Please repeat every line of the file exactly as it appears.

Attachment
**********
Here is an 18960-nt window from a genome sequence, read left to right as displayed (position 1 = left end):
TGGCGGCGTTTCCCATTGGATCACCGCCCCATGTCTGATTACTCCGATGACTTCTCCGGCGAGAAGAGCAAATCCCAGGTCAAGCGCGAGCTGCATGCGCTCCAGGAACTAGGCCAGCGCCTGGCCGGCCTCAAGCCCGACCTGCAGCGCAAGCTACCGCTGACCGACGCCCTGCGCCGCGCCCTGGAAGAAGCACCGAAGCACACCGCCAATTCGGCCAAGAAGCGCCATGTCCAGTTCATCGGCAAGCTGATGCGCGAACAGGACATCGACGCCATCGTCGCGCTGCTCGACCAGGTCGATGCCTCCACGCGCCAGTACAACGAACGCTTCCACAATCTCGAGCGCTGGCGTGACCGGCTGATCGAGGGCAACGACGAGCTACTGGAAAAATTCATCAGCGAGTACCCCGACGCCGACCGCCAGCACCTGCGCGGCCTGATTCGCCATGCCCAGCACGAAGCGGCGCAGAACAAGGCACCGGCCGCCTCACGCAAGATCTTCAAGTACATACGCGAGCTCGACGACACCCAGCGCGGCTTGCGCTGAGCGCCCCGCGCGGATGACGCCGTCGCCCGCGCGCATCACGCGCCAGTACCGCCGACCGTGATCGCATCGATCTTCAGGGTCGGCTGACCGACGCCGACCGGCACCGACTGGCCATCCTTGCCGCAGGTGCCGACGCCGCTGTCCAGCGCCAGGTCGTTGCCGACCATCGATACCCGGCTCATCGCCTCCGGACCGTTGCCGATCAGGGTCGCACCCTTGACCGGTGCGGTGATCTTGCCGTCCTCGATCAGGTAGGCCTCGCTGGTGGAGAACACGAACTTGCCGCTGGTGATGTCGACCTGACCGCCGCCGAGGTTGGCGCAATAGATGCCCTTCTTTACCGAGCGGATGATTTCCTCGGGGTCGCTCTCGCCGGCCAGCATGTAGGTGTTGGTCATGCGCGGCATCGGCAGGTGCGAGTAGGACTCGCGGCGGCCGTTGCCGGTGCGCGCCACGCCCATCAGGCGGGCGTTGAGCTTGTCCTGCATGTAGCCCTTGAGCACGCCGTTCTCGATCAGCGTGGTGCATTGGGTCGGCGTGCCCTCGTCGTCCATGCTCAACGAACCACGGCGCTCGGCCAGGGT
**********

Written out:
Here is an 18960-nt window from a genome sequence, read left to right as displayed (position 1 = left end):
TGGCGGCGTTTCCCATTGGATCACCGCCCCATGTCTGATTACTCCGATGACTTCTCCGGCGAGAAGAGCAAATCCCAGGTCAAGCGCGAGCTGCATGCGCTCCAGGAACTAGGCCAGCGCCTGGCCGGCCTCAAGCCCGACCTGCAGCGCAAGCTACCGCTGACCGACGCCCTGCGCCGCGCCCTGGAAGAAGCACCGAAGCACACCGCCAATTCGGCCAAGAAGCGCCATGTCCAGTTCATCGGCAAGCTGATGCGCGAACAGGACATCGACGCCATCGTCGCGCTGCTCGACCAGGTCGATGCCTCCACGCGCCAGTACAACGAACGCTTCCACAATCTCGAGCGCTGGCGTGACCGGCTGATCGAGGGCAACGACGAGCTACTGGAAAAATTCATCAGCGAGTACCCCGACGCCGACCGCCAGCACCTGCGCGGCCTGATTCGCCATGCCCAGCACGAAGCGGCGCAGAACAAGGCACCGGCCGCCTCACGCAAGATCTTCAAGTACATACGCGAGCTCGACGACACCCAGCGCGGCTTGCGCTGAGCGCCCCGCGCGGATGACGCCGTCGCCCGCGCGCATCACGCGCCAGTACCGCCGACCGTGATCGCATCGATCTTCAGGGTCGGCTGACCGACGCCGACCGGCACCGACTGGCCATCCTTGCCGCAGGTGCCGACGCCGCTGTCCAGCGCCAGGTCGTTGCCGACCATCGATACCCGGCTCATCGCCTCCGGACCGTTGCCGATCAGGGTCGCACCCTTGACCGGTGCGGTGATCTTGCCGTCCTCGATCAGGTAGGCCTCGCTGGTGGAGAACACGAACTTGCCGCTGGTGATGTCGACCTGACCGCCGCCGAGGTTGGCGCAATAGATGCCCTTCTTTACCGAGCGGATGATTTCCTCGGGGTCGCTCTCGCCGGCCAGCATGTAGGTGTTGGTCATGCGCGGCATCGGCAGGTGCGAGTAGGACTCGCGGCGGCCGTTGCCGGTGCGCGCCACGCCCATCAGGCGGGCGTTGAGCTTGTCCTGCATGTAGCCCTTGAGCACGCCGTTCTCGATCAGCGTGGTGCATTGGGTCGGCGTGCCCTCGTCGTCCATGCTCAACGAACCACGGCGCTCGGCCAGGGT